Traders can now resume importation and sale of used textiles and shoes (mitumba) effective immediately, following the lifting a ban by the Ministry of Industrialization and the Kenya Bureau of Standards (KEBS)
The reprieve comes following the development of protocols to enhance protection and safety of traders and users while handling used textiles and shoes to avoid the spread of coronavirus.
“The guidelines provide a framework for enforcing additional safety measures such as cleaning and fumigation of used textiles and shoes at the country of origin before baling, and at the wholesale or retail stores including surrounding areas every day at closure of business,” says Lt Col (Rtd.) Bernard Njiraini, Managing Director, KEBS in a statement to newsrooms.
In the guidelines, used nightwear including pajamas, nightdresses, nightgowns and patient hospital wear: used bath towels and undergarments including women’s briefs, men’s briefs, brassieres, camisoles, socks, stockings, petticoat, sandals, slippers and indoor footwear have all been prohibited from import.
All importers and suppliers of used textiles and used shoes shall notify KEBS in writing of their intention to import used textiles and used shoes.
The importers will have to make a declaration of country of origin and each consignment shall be accompanied by a fumigation certificate or treatment certificate issued by a licensed service provider in the country of origin.
“Each consignment shall be accompanied by a Health Certificate issued by a public health authority in the country where the items have been collected or sourced (Country of Origin of the product) and must be packed in clear transparent and waterproof material and shall have a maximum weight of 30 Kgs,” read the new guidelines.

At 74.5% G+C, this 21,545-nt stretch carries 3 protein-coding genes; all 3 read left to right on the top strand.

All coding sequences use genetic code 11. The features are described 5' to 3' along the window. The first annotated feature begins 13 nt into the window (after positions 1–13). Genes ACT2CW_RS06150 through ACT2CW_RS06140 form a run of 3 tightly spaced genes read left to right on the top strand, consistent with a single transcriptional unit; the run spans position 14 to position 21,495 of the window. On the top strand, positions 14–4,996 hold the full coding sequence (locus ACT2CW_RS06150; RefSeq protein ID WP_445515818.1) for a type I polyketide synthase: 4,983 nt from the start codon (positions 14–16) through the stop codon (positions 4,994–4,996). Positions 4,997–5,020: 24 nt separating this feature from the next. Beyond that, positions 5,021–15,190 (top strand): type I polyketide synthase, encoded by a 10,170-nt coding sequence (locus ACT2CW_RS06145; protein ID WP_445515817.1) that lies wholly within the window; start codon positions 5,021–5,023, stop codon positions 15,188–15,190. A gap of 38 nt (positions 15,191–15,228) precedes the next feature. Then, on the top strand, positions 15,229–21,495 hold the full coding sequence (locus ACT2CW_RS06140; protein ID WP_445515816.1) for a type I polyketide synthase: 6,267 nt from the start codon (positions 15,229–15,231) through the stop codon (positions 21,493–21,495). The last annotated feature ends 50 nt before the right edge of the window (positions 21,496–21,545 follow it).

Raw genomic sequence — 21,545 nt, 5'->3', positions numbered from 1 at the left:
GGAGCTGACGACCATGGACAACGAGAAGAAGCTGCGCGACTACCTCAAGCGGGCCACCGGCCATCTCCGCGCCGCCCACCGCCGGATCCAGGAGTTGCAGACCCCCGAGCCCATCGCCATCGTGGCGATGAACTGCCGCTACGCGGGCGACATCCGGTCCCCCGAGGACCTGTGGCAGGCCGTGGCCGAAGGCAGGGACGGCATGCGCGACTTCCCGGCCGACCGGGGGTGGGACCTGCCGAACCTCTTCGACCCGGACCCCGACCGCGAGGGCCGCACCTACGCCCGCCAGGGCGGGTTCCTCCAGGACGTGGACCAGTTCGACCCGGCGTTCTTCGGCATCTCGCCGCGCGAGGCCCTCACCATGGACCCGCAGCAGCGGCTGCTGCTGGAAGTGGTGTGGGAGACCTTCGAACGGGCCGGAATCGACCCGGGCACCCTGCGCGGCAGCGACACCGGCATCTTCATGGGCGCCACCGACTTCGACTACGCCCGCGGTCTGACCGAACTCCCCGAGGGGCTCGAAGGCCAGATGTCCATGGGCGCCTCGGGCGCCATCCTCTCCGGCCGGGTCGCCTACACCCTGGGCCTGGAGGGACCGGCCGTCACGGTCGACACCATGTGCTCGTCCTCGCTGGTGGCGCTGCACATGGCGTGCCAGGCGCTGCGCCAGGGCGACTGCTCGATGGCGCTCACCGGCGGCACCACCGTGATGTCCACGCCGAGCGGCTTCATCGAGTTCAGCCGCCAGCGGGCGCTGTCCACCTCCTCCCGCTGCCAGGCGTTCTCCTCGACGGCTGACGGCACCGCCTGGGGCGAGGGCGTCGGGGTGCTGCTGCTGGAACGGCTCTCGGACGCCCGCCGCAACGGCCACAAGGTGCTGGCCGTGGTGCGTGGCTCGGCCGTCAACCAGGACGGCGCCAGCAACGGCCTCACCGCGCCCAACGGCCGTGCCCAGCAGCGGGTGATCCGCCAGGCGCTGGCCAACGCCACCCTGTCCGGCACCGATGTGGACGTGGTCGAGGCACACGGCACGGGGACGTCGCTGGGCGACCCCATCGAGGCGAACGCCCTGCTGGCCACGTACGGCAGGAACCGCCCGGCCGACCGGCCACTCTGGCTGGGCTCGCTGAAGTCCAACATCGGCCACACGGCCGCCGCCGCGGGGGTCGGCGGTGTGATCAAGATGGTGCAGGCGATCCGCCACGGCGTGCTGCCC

Traders are also required to have a Certificate of Conformity (COC) issued by a pre-export verification of conformity inspection service provider approved by the Kenya Bureau of Standards (KEBS).
In addition, clearance of used textiles and shoes shall only be undertaken through the Kilindini port and the Inland Container Depot Nairobi (ICDN).
“We urge importers, dealers and buyers of used textiles to adhere to the guidelines provided in the protocols,” added Njiraini.
Based on research and new knowledge corroborated by the World Health Organization (WHO) and the Centre for Disease Control and Prevention (CDC), among other research organizations, the guidelines are a culmination of several weeks of research and consultations by KEBS with the Ministry of Industry, Trade & Enterprise Development, and the Ministry of Health
KEBS suspended the importation of used garments and footwear, popularly known as “mitumba”, early this year following the declaration of COVID-19 as a pandemic by the WHO.